By Debbie Hall
Edna Turner has seen it all, done as much of it as she desired, and the 104-year-old has no plans to stop anytime soon.
As she works on her 105th trip around the sun, she lives life by a simple catchphrase: “That’s no problem,” or a variation thereof is her mantra, she said.
When her doctor told her he did not want her navigating the steps to the basement, “I told him ‘that’s no problem.’ Shoot, I do laundry down there,” she said.
Turner also noted that “most people my age are in the nursing home. There’s not many walking around on two feet, but I don’t have a problem.”
Turner was born on April 3, 1915 in the Goblintown community of Patrick County to John and Rosa Shelton. At the time, Woodrow Wilson was serving his second year as president, the Gallipoli Campaign of WWI was underway, and Babe Ruth hit his first career home run.
The family then moved to West Virginia, and spent 10 years there before Turner moved back to Virginia.
She settled in the Bassett area of Henry County, and was 17 when she married Austin Turner.
“She got married on the train tracks near Stanley Furniture,” Turner’s granddaughter, Krista Beeson, explained.
“It was a side track” used to move furniture, according to Turner, who explained that she and Austin planned to take their vows at the preacher’s home. However, the preacher was at work, so they went to the factory in hopes of getting him to perform the ceremony.
From the rumble seat of their vehicle, Turner’s sister and a cousin served as witnesses for the ceremony, as did John D. Bassett, who took time away from his work to attend the marriage.
Bassett formed the Bassett Furniture Company in 1902 and remained its president until 1930, according to online reports.
Turner chuckled, and said, “he didn’t even give us a bedroom suit” for their wedding gift.
The Turners were married for 78-years until Austin Turner’s death.
Comment that that is a long time, Turner doesn’t hesitate before responding simply, “yeah.” Almost as an afterthought, she adds “I’ve been married most all my life.”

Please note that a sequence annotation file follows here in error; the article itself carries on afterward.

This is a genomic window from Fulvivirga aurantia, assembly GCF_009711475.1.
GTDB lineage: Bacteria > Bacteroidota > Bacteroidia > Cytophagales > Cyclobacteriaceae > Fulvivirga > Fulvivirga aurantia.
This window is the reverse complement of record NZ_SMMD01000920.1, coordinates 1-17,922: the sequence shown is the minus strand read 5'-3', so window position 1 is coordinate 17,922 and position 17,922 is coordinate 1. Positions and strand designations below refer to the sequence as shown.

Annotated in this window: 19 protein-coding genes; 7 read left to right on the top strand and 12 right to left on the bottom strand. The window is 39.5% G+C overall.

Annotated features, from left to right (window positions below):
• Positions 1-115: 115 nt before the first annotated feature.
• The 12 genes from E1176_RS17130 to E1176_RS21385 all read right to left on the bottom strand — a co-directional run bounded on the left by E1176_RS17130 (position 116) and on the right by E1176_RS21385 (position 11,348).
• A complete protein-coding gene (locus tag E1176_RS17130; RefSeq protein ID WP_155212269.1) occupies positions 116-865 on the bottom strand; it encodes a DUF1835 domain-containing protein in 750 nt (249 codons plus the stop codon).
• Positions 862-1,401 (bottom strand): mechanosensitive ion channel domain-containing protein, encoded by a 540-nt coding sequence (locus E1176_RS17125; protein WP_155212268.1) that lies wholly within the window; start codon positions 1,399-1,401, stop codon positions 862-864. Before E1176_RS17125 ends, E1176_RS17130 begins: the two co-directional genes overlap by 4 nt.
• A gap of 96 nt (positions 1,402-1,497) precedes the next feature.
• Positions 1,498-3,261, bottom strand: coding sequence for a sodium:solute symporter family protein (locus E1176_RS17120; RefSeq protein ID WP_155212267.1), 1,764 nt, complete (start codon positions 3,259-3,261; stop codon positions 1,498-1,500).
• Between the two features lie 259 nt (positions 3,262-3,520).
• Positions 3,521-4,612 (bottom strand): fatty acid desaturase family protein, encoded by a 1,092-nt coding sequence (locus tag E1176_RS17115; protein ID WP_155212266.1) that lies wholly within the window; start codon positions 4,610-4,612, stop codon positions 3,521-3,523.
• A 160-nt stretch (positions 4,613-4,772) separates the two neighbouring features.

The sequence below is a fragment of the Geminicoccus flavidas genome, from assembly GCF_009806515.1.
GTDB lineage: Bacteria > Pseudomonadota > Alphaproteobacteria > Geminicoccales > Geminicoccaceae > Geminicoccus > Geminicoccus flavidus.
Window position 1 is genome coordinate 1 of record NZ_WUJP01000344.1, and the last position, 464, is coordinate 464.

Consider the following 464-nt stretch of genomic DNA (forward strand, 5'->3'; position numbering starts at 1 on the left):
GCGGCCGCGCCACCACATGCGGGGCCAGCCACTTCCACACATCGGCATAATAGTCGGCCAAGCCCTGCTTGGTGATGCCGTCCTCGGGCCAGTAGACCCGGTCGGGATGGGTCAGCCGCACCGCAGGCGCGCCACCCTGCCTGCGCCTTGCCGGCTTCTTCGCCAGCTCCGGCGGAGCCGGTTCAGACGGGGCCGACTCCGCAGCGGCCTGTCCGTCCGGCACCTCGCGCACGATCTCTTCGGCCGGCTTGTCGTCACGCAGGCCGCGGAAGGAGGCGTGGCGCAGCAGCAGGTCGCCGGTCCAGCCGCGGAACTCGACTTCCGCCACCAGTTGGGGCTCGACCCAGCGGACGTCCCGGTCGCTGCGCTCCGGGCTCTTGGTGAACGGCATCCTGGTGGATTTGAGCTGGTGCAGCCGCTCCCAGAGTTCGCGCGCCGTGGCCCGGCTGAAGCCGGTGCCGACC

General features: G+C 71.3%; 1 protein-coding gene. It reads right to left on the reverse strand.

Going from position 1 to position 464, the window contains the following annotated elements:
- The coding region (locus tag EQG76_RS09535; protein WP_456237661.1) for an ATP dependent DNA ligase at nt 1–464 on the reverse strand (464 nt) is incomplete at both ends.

Her son, Donald W. Turner, is 82 and served as the treasurer of Henry County; her daughter, Nancy Turner Beeson is 80, Edna Turner said, adding that her daughter was Bassett’s secretary.
The family was among the first to have a TV, and often attracted a crowd — “children, really,” to enjoy the novelty, Turner said.
She also was among the first in the area to hire a housekeeper to help in the four-room house that was built in 1939, according to her granddaughter. The house was later moved, according to Krista Beeson, who added that she now lives in “the old family home.”
While she has enjoyed her later years, Turner said not all memories are good.
She worked outside the home, first at Bassett Furniture Company and later at Pannill Knitting Company, where she remained for 46 years. “The last 15 years, there, I was floor lady supervisor. I’ve seen a lot of hard times. I’ve seen the time when I didn’t have 50-cents. I made $8 a week for working 40-hours. They call that the good ole days, but I didn’t see anything good about it. Times are better now, but I’ve been through hard times.”
She was 15-years-old when she started driving. Just last year – when she was 103, Turner renewed her license. She drives to Stanleytown United Methodist Church, arriving on time for church, albeit sometimes late for Sunday School.
She said she also drives to the Hardee’s in Stanleytown regularly “to meet with the bunch. Anything to be with people.”
Each week, she attends the Historic John D. Bassett (HJDB) event center for the Friday morning get togethers. While there, she often joins the band to sing a song or two and dances when the fast tunes are played. (Video online at www.henrycountyenterprise.com)
“I like to dance. It’s good exercise,” Turner said. While watching a video of her dancing with a friend, Turner’s granddaughter asked Turner if she enjoyed watching herself dance.
“I’m looking to see how much better the other one is than I am,” Turner quipped, and added that she is surprised as anyone at her age.
“Our parents died when they were in their 70s, and we thought that was old,” she said.
The secrets to her longevity are simple.
“Being with people and enjoying life, that keeps me going,” she said. As for her motto, “it keeps me. I’ve enjoyed life.”